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I recently resigned from my post as Centenary Professor in the Department of Regenerative Medicine and Translational Science. I was an employee of the Government of West Bengal and basically I am no longer a good servant. I cross the line and speak out. What is illegal, immoral and unethical is illegal, immoral and unethical. I wrote a letter of resignation that outlined some serious problems but I gave the simple solutions. Solutions are in short supply in humanity but I am a ‘solutions person’. But there was more. Without going into the rather complex background of the Department and its administration let me say that I was astonished by the manipulative dishonesty and psychological harassment of some of the junior students by a small minority of senior students. I have never witnessed such bullying in the field of tertiary education. And so when I was invited to give a lecture at another college in a symposium focussing on the Molecular basis of Human Disease I introduced the theme of my talk by recalling a quote from many centuries ago: “manners mayketh man”. These ill-mannered students are a disgrace to themselves, to science but also to the Department. But why do they survive?

So I am starting anew at 63 and we shall see what can be achieved when you know no fear. This is not a foolish state it is a concept regarding freedom and truth. 

I will share many stories over the course of this series of blogs, but I will start with my abstract for the meeting in Serampore College. This is a Christian College founded in 1818 in the Danish protectorate. It was a wonderful meeting, and the best I have ever attended in India with relation to timing. And the students were beautifully mannered and gracious. See the pictures below and here is the abstract:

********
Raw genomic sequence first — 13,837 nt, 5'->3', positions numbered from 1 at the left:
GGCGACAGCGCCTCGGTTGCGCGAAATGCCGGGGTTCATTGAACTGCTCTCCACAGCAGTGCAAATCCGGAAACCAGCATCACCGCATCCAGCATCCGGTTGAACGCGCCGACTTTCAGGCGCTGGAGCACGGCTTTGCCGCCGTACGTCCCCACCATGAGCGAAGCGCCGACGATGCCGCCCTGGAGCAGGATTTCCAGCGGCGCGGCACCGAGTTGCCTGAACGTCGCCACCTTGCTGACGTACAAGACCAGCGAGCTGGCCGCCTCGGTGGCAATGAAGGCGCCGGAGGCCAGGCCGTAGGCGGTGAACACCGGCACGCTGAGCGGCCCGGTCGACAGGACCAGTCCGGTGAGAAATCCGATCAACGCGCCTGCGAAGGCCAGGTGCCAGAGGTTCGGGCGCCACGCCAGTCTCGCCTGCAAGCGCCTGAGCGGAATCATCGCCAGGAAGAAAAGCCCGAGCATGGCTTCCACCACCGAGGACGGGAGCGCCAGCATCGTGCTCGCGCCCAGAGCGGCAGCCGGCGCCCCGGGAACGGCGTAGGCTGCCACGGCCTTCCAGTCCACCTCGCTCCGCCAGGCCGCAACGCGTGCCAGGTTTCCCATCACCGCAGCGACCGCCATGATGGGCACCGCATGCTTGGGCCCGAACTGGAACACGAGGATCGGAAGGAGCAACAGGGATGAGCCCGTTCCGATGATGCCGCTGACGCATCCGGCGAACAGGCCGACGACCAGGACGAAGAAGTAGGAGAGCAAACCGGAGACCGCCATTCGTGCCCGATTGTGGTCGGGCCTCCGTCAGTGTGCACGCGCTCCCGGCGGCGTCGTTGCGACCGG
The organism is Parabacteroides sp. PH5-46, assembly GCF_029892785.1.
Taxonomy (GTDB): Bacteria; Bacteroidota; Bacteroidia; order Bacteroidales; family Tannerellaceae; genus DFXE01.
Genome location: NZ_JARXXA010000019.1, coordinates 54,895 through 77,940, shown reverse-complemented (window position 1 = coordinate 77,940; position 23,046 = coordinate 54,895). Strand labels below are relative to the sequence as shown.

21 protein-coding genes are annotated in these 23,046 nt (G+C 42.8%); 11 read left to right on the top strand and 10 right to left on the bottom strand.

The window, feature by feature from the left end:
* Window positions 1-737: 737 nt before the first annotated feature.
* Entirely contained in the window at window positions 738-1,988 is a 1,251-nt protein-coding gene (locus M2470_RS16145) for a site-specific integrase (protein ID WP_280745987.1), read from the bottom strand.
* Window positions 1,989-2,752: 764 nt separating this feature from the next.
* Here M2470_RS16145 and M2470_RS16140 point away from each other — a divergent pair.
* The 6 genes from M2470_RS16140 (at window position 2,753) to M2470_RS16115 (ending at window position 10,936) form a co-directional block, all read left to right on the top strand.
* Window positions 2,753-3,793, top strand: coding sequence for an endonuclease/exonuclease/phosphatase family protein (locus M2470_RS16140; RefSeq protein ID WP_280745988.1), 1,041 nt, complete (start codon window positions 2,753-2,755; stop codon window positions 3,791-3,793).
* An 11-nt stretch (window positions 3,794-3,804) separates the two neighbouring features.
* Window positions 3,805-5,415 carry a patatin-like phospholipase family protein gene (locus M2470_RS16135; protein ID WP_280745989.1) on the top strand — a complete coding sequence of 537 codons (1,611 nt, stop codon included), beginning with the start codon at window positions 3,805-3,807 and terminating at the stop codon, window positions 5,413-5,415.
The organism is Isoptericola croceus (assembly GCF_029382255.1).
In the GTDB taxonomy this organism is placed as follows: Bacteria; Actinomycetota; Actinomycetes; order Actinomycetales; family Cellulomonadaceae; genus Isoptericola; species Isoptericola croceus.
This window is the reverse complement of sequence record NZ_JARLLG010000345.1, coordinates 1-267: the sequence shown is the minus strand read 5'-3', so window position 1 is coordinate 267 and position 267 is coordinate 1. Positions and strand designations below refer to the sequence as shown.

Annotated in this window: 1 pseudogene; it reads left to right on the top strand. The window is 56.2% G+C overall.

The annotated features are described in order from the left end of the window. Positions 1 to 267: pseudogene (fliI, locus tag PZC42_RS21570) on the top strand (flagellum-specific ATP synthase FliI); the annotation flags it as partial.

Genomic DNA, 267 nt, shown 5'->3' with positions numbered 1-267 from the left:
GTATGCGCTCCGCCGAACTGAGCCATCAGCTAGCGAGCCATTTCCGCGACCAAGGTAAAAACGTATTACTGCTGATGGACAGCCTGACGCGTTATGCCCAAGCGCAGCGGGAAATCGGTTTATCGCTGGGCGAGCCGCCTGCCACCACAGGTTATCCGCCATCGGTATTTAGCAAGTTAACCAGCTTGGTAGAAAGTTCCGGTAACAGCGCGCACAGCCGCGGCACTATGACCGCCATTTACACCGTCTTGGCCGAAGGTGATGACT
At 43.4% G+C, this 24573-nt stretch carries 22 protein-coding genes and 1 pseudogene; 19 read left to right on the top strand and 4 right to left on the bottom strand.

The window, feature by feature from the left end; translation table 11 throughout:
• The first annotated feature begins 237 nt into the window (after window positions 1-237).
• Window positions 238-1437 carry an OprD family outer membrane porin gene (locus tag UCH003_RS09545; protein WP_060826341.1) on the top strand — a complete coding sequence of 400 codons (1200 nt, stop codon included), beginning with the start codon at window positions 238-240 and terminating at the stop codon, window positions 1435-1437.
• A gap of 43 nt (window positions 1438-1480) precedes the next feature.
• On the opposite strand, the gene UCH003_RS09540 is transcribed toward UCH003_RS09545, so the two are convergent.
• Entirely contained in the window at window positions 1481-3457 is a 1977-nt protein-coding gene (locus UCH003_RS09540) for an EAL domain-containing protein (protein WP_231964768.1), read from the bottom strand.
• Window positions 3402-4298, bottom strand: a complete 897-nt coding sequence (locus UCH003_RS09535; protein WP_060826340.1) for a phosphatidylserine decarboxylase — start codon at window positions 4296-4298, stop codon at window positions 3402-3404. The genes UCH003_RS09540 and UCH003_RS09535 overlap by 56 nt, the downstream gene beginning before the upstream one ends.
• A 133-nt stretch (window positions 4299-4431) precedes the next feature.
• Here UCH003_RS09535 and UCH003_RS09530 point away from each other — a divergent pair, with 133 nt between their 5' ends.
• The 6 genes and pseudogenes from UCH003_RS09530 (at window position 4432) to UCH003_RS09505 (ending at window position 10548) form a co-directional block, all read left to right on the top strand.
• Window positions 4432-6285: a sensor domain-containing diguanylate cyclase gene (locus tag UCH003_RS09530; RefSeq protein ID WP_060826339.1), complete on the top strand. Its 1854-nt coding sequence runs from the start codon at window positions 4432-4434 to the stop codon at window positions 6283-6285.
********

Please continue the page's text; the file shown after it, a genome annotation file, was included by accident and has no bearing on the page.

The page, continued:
Recessive Dystrophic Epidermolysis Bullosa
“Manners makyth man” is a famous quotation attributed to William of Wykeham, founder of New College and Winchester College, Oxford. This motto is as relevant today as it was in 1379 when New College was founded. It makes a social statement that humanity should not be judged by birth, wealth, culture or creed but how people behave with respect, honesty and dignity with each other. ‘Manners’ reflect a complex interaction of deed and intent which are a function and expression of the maturity and integrity of an individual in a socially cohesive group. Today we focus, not on manners, but on molecules. Molecules are the smallest, functional chemical units found in the human body. In health, the function and the form of molecules reflect the health and integrity of the individual. As bad manners can wreak havoc in the social system, so bad molecules can wreak havoc in the physiological system. The molecule I wish to address today is one of the specific collagen molecules, Type VII collagen. Type VII collagen is a key element of nature’s “Velcro” forming the dermo-epidermal junction. When Type VII collagen is faulty, the epidermis no longer has a robust and functional attachment to the dermis. The result is nature’s cruellest genetically determined disease of the skin, Recessive Dystrophic Epidermolysis Bullosa (RDEB). In this presentation I shall look at the clinical manifestation of this disease and the interface between science and medicine.

The translation from bench to bedside and from bedside to bench reflects the challenges and limitations of Regenerative Medicine and Translational Science and underlines the key role the Clinical Scientist must play in alleviating human suffering and disease.





Andrew Burd,
Former Centenary Professor,
Department of Regenerative Medicine and Translational Science,
Calcutta School of Tropical Medicine;
Professorof Plastic, Reconstructive and Aesthetic Surgery,
The Chinese University of Hong Kong (Rtd).

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Andrew Burd (Prof)

The Chinese University of Hong Kong.

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